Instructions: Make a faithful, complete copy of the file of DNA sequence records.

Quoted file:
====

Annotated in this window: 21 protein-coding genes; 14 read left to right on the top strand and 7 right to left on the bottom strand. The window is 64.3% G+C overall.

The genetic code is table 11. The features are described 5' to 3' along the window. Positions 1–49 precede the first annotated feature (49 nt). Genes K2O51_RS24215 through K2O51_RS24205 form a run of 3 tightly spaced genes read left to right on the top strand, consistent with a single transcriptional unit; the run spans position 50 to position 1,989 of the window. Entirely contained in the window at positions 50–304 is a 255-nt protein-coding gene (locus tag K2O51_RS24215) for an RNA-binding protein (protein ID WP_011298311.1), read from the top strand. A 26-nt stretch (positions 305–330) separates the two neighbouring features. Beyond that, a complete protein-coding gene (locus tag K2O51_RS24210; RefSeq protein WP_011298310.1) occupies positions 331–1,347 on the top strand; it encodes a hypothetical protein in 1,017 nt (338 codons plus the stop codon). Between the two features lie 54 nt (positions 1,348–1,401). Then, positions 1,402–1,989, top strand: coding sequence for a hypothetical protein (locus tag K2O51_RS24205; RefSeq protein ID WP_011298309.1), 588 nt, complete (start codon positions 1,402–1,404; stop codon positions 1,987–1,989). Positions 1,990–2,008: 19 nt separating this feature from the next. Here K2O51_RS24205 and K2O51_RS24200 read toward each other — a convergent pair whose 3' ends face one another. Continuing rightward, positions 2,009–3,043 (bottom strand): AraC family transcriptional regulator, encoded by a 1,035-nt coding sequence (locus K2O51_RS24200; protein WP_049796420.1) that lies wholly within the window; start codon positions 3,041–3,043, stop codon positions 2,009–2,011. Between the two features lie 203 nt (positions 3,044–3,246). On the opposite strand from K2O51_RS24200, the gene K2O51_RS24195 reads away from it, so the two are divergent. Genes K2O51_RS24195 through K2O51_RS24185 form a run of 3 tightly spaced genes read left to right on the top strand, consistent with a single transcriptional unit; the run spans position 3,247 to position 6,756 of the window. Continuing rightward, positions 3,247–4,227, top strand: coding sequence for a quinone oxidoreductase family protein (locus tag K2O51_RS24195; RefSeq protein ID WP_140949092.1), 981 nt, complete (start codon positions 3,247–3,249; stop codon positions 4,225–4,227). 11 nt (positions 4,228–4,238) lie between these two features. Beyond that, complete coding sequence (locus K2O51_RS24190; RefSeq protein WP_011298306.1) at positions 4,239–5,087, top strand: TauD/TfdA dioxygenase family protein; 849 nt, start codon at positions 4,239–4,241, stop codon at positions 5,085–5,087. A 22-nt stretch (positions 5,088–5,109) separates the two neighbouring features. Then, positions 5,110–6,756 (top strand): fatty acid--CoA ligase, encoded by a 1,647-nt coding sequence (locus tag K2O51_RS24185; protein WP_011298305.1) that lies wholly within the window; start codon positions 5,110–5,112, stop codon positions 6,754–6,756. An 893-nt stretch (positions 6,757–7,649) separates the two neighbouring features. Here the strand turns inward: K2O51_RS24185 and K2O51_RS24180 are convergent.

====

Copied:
Annotated in this window: 21 protein-coding genes; 14 read left to right on the top strand and 7 right to left on the bottom strand. The window is 64.3% G+C overall.

The genetic code is table 11. The features are described 5' to 3' along the window. Positions 1–49 precede the first annotated feature (49 nt). Genes K2O51_RS24215 through K2O51_RS24205 form a run of 3 tightly spaced genes read left to right on the top strand, consistent with a single transcriptional unit; the run spans position 50 to position 1,989 of the window. Entirely contained in the window at positions 50–304 is a 255-nt protein-coding gene (locus tag K2O51_RS24215) for an RNA-binding protein (protein ID WP_011298311.1), read from the top strand. A 26-nt stretch (positions 305–330) separates the two neighbouring features. Beyond that, a complete protein-coding gene (locus tag K2O51_RS24210; RefSeq protein WP_011298310.1) occupies positions 331–1,347 on the top strand; it encodes a hypothetical protein in 1,017 nt (338 codons plus the stop codon). Between the two features lie 54 nt (positions 1,348–1,401). Then, positions 1,402–1,989, top strand: coding sequence for a hypothetical protein (locus tag K2O51_RS24205; RefSeq protein ID WP_011298309.1), 588 nt, complete (start codon positions 1,402–1,404; stop codon positions 1,987–1,989). Positions 1,990–2,008: 19 nt separating this feature from the next. Here K2O51_RS24205 and K2O51_RS24200 read toward each other — a convergent pair whose 3' ends face one another. Continuing rightward, positions 2,009–3,043 (bottom strand): AraC family transcriptional regulator, encoded by a 1,035-nt coding sequence (locus K2O51_RS24200; protein WP_049796420.1) that lies wholly within the window; start codon positions 3,041–3,043, stop codon positions 2,009–2,011. Between the two features lie 203 nt (positions 3,044–3,246). On the opposite strand from K2O51_RS24200, the gene K2O51_RS24195 reads away from it, so the two are divergent. Genes K2O51_RS24195 through K2O51_RS24185 form a run of 3 tightly spaced genes read left to right on the top strand, consistent with a single transcriptional unit; the run spans position 3,247 to position 6,756 of the window. Continuing rightward, positions 3,247–4,227, top strand: coding sequence for a quinone oxidoreductase family protein (locus tag K2O51_RS24195; RefSeq protein ID WP_140949092.1), 981 nt, complete (start codon positions 3,247–3,249; stop codon positions 4,225–4,227). 11 nt (positions 4,228–4,238) lie between these two features. Beyond that, complete coding sequence (locus K2O51_RS24190; RefSeq protein WP_011298306.1) at positions 4,239–5,087, top strand: TauD/TfdA dioxygenase family protein; 849 nt, start codon at positions 4,239–4,241, stop codon at positions 5,085–5,087. A 22-nt stretch (positions 5,088–5,109) separates the two neighbouring features. Then, positions 5,110–6,756 (top strand): fatty acid--CoA ligase, encoded by a 1,647-nt coding sequence (locus tag K2O51_RS24185; protein WP_011298305.1) that lies wholly within the window; start codon positions 5,110–5,112, stop codon positions 6,754–6,756. An 893-nt stretch (positions 6,757–7,649) separates the two neighbouring features. Here the strand turns inward: K2O51_RS24185 and K2O51_RS24180 are convergent.